What is SMTP?

Is the acronym for Simple Mail Transfer Protocol, which is a protocol for sending e-mail messages between servers. In a nutshell, SMTP is generally used to send messages from a mail client to a mail server. Most email frameworks that send e-mails over the Internet make use of SMTP to send messages from one server to the next. The messages would then be able to be retrieved with an email client either with POP or IMAP. This is the reason you have to indicate both the POP or IMAP server and the SMTP server when you arrange your email application (more info on SMTP Wikipedia page and SMTP explained simply).

 

What is POP3?

Post Office Protocol version 3 (POP3) is a standard mail protocol used for receiving e-mail from a remote server to a local e-mail client. POP3 enables you to download email messages on your local PC and read them notwithstanding when you are disconnected.

Note that when you use POP3 to connect with your email account, messages are downloaded locally and expelled from the email server. This implies, in the event that you get to access your account from different locations, then POP3 may not be the best alternative for you. but if you use POP3, your messages will be stored on your local PC, which reduces the space your email account uses on your web server.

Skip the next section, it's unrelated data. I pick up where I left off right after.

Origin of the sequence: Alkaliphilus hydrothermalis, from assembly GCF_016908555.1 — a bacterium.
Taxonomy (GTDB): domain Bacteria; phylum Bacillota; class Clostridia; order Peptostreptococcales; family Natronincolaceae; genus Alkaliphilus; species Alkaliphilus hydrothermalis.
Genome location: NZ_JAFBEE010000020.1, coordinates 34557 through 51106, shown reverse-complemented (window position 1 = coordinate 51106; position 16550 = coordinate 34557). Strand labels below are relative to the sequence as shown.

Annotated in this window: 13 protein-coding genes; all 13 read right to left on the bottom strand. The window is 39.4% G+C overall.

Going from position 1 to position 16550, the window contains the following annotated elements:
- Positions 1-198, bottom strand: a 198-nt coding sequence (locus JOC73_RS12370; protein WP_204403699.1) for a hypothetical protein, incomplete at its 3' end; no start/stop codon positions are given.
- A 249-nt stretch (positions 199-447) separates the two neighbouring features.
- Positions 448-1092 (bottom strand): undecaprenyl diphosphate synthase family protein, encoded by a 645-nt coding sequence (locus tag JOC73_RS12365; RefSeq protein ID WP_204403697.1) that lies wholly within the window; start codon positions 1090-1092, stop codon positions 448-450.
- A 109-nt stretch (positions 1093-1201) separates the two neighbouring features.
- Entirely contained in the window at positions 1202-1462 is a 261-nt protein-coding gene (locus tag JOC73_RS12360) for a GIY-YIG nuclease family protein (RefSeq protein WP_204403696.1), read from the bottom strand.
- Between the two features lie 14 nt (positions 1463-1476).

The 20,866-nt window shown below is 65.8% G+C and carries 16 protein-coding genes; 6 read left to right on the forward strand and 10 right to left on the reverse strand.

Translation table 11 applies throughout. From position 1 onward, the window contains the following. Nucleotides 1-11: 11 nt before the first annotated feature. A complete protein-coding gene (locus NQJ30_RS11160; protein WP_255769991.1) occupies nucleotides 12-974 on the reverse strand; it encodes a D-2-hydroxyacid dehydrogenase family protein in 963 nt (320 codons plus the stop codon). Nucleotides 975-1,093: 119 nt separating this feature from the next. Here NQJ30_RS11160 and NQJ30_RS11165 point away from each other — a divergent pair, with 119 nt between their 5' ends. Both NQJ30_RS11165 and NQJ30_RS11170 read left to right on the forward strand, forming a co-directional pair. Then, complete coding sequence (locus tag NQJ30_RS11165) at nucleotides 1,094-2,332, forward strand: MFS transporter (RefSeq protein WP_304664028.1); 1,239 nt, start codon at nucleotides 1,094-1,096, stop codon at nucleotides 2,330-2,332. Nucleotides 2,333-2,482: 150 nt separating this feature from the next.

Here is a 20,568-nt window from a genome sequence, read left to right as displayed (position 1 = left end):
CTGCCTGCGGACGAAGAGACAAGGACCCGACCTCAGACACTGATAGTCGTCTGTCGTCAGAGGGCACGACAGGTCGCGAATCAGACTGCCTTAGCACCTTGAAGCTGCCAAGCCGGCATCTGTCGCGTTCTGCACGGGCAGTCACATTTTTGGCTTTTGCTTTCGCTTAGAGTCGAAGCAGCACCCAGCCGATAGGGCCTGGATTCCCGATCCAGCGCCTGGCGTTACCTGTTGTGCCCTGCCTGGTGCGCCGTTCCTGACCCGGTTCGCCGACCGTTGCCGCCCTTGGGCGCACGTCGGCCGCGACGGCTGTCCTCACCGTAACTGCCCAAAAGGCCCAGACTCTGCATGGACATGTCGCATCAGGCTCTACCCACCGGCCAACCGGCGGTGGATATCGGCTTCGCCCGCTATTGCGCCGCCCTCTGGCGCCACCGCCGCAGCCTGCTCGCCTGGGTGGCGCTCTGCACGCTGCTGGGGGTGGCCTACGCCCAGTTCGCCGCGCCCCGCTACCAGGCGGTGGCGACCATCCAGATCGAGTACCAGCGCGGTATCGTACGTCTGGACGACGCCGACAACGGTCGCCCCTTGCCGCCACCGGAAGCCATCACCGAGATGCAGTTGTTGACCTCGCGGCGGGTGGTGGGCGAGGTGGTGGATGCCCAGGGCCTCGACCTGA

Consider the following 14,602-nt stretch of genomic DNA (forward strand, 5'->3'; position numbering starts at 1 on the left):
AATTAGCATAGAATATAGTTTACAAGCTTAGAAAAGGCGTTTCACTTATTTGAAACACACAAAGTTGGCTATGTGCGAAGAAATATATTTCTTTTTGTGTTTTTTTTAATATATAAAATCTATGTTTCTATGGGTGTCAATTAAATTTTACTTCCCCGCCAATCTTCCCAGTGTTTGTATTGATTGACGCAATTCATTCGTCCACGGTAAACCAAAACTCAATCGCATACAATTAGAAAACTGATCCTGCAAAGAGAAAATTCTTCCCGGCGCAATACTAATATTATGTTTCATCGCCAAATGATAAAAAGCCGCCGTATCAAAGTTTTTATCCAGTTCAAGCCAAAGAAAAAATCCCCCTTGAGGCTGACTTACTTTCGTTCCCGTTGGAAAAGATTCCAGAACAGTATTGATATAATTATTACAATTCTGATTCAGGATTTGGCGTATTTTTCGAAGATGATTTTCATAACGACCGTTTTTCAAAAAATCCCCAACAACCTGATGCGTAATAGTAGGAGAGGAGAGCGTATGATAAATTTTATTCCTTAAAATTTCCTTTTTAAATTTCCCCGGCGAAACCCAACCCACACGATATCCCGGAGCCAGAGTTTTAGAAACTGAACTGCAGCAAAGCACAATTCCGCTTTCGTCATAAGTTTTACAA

What is IMAP?

The Internet Message Access Protocol (IMAP) is a mail protocol which is used to access email on a remote web server from a local client. POP3 and IMAP are generally the two most used Internet mail protocols for retrieving e-mails. The two protocols are supported by cutting-edge email clients and web servers.

Although Simple Mail Transfer Protocol (SMTP) is a transfer protocol (TP) used for sending and receiving e-mail and since it is constrained in its capacity to queue messages at the receiving end, it is generally used with one of two different protocols, POP3 or IMAP, which let the client save messages in a server mailbox and download them occasionally from the server. At the end of the day, clients will literally use a program that uses SMTP for sending e-mail and its either POP3 or IMAP for receiving e-mail. On Unix-based frameworks, sendmail is the most used SMTP server for e=mail. A commercial Sendmail package includes a POP3 server. Microsoft Exchange incorporates an SMTP server and likewise, be set up to incorporate POP3 support.

While the POP3 convention accepts that your email is being gotten to just from one application, IMAP permits concurrent access by various customers. This is the reason IMAP is more appropriate for you in case you will access your email from different locations or if your messages are overseen by numerous clients.

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